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Mobility and cloud computing are changing the way organizations work, and Microsoft is eagerly trying to establish itself in both areas. But some partners feel Microsoft's rigid desktop virtualization licensing terms, which make it difficult for cloud service providers to sell its products, are slowing its progress.
Last week, Microsoft announced that OnLive, a cloud service provider that offers a Windows 7 desktop-as-a-service with Office apps, is violating its licensing terms. At the same time, Joe Matz, corporate vice president for Microsoft’s Worldwide Licensing and Pricing group, said Microsoft's licensing terms are designed to "provide clarity and consistency for our partners."
Be that as it may, Microsoft still has a lot of work to do in delivering on this pledge, several partners and analysts told CRN.
"The Microsoft road map is unclear at the moment, and I actually think they're strangling the market in some ways. This ambiguity makes it difficult to sell these products," said Mike Ritsema, president of i3 Business Solutions, a Grand Rapids, Mich.-based solution provider.
Microsoft partners can sell hosted Windows 7 desktop-as-a-service through VDI as long as the end customer has an existing licensing agreement with Microsoft. However, partners must also have dedicated physical hosts for each customer, which makes this scenario prohibitively expensive, said Chris Ward, vice president of consulting and integration at Greenpages, a Kittery, Maine-based solution provider.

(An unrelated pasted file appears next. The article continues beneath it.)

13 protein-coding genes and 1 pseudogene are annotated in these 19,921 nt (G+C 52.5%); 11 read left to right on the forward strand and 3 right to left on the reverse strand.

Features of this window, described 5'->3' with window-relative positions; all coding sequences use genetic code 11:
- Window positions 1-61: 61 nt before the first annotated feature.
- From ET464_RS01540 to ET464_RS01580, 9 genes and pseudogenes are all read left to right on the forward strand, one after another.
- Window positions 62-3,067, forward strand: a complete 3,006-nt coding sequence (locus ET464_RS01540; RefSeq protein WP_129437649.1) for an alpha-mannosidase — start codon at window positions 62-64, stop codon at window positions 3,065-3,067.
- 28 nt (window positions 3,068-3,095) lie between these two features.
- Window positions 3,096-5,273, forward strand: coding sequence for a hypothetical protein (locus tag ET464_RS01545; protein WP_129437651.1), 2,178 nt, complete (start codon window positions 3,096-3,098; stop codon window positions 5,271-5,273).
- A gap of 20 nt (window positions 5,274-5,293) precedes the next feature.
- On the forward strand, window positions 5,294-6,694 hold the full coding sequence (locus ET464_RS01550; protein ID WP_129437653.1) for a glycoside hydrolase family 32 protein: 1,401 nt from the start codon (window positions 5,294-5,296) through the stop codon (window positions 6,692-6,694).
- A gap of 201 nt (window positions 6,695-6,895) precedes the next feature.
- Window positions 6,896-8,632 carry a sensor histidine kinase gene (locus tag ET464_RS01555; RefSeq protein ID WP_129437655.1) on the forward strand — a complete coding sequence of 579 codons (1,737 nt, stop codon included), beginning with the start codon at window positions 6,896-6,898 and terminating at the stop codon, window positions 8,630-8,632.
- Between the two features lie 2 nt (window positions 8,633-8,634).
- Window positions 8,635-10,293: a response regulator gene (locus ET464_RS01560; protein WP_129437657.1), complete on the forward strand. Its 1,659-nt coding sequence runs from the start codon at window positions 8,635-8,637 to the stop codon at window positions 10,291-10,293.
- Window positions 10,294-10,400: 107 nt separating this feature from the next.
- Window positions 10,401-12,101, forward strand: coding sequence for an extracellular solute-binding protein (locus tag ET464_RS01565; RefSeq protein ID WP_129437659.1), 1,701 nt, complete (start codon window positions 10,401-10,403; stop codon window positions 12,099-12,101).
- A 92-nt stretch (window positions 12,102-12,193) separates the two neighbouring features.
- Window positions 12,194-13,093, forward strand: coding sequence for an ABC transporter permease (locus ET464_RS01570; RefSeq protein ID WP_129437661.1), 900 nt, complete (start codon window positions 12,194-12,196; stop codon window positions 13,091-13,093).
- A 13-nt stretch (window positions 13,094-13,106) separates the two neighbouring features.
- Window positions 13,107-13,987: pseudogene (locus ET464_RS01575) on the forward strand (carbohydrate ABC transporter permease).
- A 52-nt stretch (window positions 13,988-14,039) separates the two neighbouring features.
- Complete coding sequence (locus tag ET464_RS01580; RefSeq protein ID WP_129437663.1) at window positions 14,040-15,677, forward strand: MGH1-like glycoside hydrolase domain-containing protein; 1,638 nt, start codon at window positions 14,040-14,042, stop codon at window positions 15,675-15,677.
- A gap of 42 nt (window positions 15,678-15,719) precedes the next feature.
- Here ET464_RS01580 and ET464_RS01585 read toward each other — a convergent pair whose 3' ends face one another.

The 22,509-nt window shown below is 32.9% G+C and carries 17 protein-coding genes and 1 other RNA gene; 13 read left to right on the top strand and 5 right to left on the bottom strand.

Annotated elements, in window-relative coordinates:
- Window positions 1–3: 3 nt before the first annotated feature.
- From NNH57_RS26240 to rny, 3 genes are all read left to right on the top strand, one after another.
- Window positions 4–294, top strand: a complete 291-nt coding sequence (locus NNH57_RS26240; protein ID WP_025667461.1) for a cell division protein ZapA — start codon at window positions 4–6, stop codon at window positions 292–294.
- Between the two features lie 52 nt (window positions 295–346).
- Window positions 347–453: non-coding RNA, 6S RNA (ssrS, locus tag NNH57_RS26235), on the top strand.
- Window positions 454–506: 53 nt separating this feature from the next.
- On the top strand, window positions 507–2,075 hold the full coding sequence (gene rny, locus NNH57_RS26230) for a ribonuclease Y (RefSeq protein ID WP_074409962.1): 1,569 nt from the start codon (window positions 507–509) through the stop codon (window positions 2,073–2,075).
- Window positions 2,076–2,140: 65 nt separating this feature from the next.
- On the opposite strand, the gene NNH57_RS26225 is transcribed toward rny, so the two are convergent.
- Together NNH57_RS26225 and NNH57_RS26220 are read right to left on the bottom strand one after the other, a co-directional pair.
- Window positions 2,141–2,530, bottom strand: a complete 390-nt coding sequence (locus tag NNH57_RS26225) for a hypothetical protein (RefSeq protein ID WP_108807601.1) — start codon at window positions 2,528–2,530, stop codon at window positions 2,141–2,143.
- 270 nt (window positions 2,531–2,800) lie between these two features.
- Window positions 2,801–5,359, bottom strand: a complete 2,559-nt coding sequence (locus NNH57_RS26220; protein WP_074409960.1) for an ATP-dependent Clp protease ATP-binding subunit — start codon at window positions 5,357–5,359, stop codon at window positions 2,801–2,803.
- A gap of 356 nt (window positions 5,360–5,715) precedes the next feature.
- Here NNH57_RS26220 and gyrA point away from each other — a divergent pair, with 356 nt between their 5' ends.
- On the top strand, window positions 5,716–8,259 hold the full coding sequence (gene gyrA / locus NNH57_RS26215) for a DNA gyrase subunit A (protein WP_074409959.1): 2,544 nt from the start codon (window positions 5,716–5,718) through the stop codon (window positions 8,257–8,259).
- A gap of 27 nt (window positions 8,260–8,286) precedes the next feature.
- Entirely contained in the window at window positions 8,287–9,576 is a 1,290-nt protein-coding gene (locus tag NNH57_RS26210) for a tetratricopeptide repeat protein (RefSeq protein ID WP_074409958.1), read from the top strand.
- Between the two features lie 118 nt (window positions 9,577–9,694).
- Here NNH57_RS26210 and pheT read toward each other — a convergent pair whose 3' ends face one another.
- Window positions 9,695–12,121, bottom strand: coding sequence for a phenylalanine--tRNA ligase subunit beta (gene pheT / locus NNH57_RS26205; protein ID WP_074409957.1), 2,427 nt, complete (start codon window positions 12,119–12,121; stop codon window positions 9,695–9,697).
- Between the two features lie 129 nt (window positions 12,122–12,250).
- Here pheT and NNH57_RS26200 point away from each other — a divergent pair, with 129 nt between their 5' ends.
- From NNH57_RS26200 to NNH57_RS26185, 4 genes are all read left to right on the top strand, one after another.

"Obviously, this doesn’t scale at all, so it really makes zero sense for any provider to offer desktop as a service this way," Ward said.
Scott Rosenberg, CEO of Miro Consulting, a Fords, N.J.-based consultancy that specializes in licensing issues, said Microsoft is still trying to figure how the economics for Windows and Office in virtual environments.
"I think Microsoft is stuttering a little bit in terms of where to get revenue," Rosenberg said. "Do they try getting it from the consumer, who will push back hard, or the service provider, who can absorb the hit and pass it along to customers?"
Microsoft declined to comment on whether it is planning any adjustments to Windows 8 VDI licensing for desktop-as-a-service scenarios.
However, Microsoft has changed its desktop virtualization licensing in the past in response to criticism from partners and customers.
In 2010, Microsoft got rid of the unpopular Virtual Enterprise Centralized Desktop (VECD) license, which required customers to pay $23 per device annually on top of their Software Assurance (SA) subscriptions. At the same time, Microsoft introduced its Virtual Desktop Access license (VDA) which covers devices that aren't covered by SA and costs $100 per device annually.